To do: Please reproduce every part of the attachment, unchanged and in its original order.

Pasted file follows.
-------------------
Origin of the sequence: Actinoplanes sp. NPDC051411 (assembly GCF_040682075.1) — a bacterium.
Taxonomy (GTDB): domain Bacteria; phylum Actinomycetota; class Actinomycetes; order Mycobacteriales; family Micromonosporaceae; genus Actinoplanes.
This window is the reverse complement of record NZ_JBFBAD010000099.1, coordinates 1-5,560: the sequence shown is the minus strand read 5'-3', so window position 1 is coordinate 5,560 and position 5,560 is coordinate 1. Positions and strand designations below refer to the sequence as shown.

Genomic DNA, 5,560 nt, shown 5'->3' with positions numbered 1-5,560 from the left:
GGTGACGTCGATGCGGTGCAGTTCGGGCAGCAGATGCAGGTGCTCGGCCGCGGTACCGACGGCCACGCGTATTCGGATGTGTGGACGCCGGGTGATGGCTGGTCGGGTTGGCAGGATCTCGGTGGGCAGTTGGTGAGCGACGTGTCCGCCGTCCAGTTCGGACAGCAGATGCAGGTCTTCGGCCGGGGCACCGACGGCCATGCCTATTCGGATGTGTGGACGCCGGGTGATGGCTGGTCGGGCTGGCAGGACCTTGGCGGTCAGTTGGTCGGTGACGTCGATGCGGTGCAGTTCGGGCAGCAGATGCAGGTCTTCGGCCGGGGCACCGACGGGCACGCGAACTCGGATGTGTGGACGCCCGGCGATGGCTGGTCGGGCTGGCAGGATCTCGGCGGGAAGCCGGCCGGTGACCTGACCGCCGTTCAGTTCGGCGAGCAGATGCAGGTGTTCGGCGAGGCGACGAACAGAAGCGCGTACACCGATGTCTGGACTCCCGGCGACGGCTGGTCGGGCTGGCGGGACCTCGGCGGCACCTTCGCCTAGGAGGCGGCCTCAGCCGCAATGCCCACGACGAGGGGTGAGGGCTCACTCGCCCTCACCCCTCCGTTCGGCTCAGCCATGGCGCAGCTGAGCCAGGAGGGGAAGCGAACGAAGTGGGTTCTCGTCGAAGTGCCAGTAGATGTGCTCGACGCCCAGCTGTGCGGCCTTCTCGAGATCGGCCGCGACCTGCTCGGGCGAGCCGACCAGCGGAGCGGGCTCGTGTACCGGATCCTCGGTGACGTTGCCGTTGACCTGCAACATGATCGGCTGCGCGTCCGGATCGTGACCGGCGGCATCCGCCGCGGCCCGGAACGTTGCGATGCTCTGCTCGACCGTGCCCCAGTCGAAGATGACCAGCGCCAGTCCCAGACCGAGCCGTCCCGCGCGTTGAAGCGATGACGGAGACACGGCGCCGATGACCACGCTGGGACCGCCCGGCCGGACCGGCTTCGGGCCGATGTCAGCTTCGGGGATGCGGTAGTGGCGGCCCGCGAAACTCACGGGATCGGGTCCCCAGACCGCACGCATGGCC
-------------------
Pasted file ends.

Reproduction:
Origin of the sequence: Actinoplanes sp. NPDC051411 (assembly GCF_040682075.1) — a bacterium.
Taxonomy (GTDB): domain Bacteria; phylum Actinomycetota; class Actinomycetes; order Mycobacteriales; family Micromonosporaceae; genus Actinoplanes.
This window is the reverse complement of record NZ_JBFBAD010000099.1, coordinates 1-5,560: the sequence shown is the minus strand read 5'-3', so window position 1 is coordinate 5,560 and position 5,560 is coordinate 1. Positions and strand designations below refer to the sequence as shown.

Genomic DNA, 5,560 nt, shown 5'->3' with positions numbered 1-5,560 from the left:
GGTGACGTCGATGCGGTGCAGTTCGGGCAGCAGATGCAGGTGCTCGGCCGCGGTACCGACGGCCACGCGTATTCGGATGTGTGGACGCCGGGTGATGGCTGGTCGGGTTGGCAGGATCTCGGTGGGCAGTTGGTGAGCGACGTGTCCGCCGTCCAGTTCGGACAGCAGATGCAGGTCTTCGGCCGGGGCACCGACGGCCATGCCTATTCGGATGTGTGGACGCCGGGTGATGGCTGGTCGGGCTGGCAGGACCTTGGCGGTCAGTTGGTCGGTGACGTCGATGCGGTGCAGTTCGGGCAGCAGATGCAGGTCTTCGGCCGGGGCACCGACGGGCACGCGAACTCGGATGTGTGGACGCCCGGCGATGGCTGGTCGGGCTGGCAGGATCTCGGCGGGAAGCCGGCCGGTGACCTGACCGCCGTTCAGTTCGGCGAGCAGATGCAGGTGTTCGGCGAGGCGACGAACAGAAGCGCGTACACCGATGTCTGGACTCCCGGCGACGGCTGGTCGGGCTGGCGGGACCTCGGCGGCACCTTCGCCTAGGAGGCGGCCTCAGCCGCAATGCCCACGACGAGGGGTGAGGGCTCACTCGCCCTCACCCCTCCGTTCGGCTCAGCCATGGCGCAGCTGAGCCAGGAGGGGAAGCGAACGAAGTGGGTTCTCGTCGAAGTGCCAGTAGATGTGCTCGACGCCCAGCTGTGCGGCCTTCTCGAGATCGGCCGCGACCTGCTCGGGCGAGCCGACCAGCGGAGCGGGCTCGTGTACCGGATCCTCGGTGACGTTGCCGTTGACCTGCAACATGATCGGCTGCGCGTCCGGATCGTGACCGGCGGCATCCGCCGCGGCCCGGAACGTTGCGATGCTCTGCTCGACCGTGCCCCAGTCGAAGATGACCAGCGCCAGTCCCAGACCGAGCCGTCCCGCGCGTTGAAGCGATGACGGAGACACGGCGCCGATGACCACGCTGGGACCGCCCGGCCGGACCGGCTTCGGGCCGATGTCAGCTTCGGGGATGCGGTAGTGGCGGCCCGCGAAACTCACGGGATCGGGTCCCCAGACCGCACGCATGGCC